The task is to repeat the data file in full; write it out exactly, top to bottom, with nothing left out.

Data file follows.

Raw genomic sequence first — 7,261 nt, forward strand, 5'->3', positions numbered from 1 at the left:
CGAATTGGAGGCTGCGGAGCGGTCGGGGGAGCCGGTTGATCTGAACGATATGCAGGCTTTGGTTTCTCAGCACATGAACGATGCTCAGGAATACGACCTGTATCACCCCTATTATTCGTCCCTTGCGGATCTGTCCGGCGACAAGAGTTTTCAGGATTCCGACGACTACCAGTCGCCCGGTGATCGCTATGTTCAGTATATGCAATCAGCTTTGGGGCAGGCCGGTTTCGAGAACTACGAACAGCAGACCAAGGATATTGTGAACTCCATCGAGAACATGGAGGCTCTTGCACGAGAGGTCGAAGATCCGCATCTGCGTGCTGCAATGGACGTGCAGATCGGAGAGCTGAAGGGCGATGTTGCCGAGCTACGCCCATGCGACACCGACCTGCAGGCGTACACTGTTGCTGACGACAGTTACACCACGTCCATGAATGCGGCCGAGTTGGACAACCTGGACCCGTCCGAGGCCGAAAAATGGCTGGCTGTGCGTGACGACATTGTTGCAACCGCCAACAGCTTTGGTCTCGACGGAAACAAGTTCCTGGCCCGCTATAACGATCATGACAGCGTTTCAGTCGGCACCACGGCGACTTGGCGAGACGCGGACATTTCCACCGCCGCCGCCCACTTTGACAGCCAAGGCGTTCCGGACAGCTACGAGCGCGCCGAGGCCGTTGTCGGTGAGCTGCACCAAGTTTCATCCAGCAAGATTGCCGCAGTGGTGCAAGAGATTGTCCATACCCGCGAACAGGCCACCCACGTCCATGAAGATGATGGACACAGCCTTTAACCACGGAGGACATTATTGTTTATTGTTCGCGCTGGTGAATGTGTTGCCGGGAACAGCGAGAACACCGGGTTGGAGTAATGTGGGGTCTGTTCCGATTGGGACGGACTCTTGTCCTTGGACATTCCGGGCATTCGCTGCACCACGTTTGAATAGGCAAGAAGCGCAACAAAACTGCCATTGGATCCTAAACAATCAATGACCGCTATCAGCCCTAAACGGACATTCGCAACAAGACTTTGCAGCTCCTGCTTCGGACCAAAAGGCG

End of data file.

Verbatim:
Raw genomic sequence first — 7,261 nt, forward strand, 5'->3', positions numbered from 1 at the left:
CGAATTGGAGGCTGCGGAGCGGTCGGGGGAGCCGGTTGATCTGAACGATATGCAGGCTTTGGTTTCTCAGCACATGAACGATGCTCAGGAATACGACCTGTATCACCCCTATTATTCGTCCCTTGCGGATCTGTCCGGCGACAAGAGTTTTCAGGATTCCGACGACTACCAGTCGCCCGGTGATCGCTATGTTCAGTATATGCAATCAGCTTTGGGGCAGGCCGGTTTCGAGAACTACGAACAGCAGACCAAGGATATTGTGAACTCCATCGAGAACATGGAGGCTCTTGCACGAGAGGTCGAAGATCCGCATCTGCGTGCTGCAATGGACGTGCAGATCGGAGAGCTGAAGGGCGATGTTGCCGAGCTACGCCCATGCGACACCGACCTGCAGGCGTACACTGTTGCTGACGACAGTTACACCACGTCCATGAATGCGGCCGAGTTGGACAACCTGGACCCGTCCGAGGCCGAAAAATGGCTGGCTGTGCGTGACGACATTGTTGCAACCGCCAACAGCTTTGGTCTCGACGGAAACAAGTTCCTGGCCCGCTATAACGATCATGACAGCGTTTCAGTCGGCACCACGGCGACTTGGCGAGACGCGGACATTTCCACCGCCGCCGCCCACTTTGACAGCCAAGGCGTTCCGGACAGCTACGAGCGCGCCGAGGCCGTTGTCGGTGAGCTGCACCAAGTTTCATCCAGCAAGATTGCCGCAGTGGTGCAAGAGATTGTCCATACCCGCGAACAGGCCACCCACGTCCATGAAGATGATGGACACAGCCTTTAACCACGGAGGACATTATTGTTTATTGTTCGCGCTGGTGAATGTGTTGCCGGGAACAGCGAGAACACCGGGTTGGAGTAATGTGGGGTCTGTTCCGATTGGGACGGACTCTTGTCCTTGGACATTCCGGGCATTCGCTGCACCACGTTTGAATAGGCAAGAAGCGCAACAAAACTGCCATTGGATCCTAAACAATCAATGACCGCTATCAGCCCTAAACGGACATTCGCAACAAGACTTTGCAGCTCCTGCTTCGGACCAAAAGGCG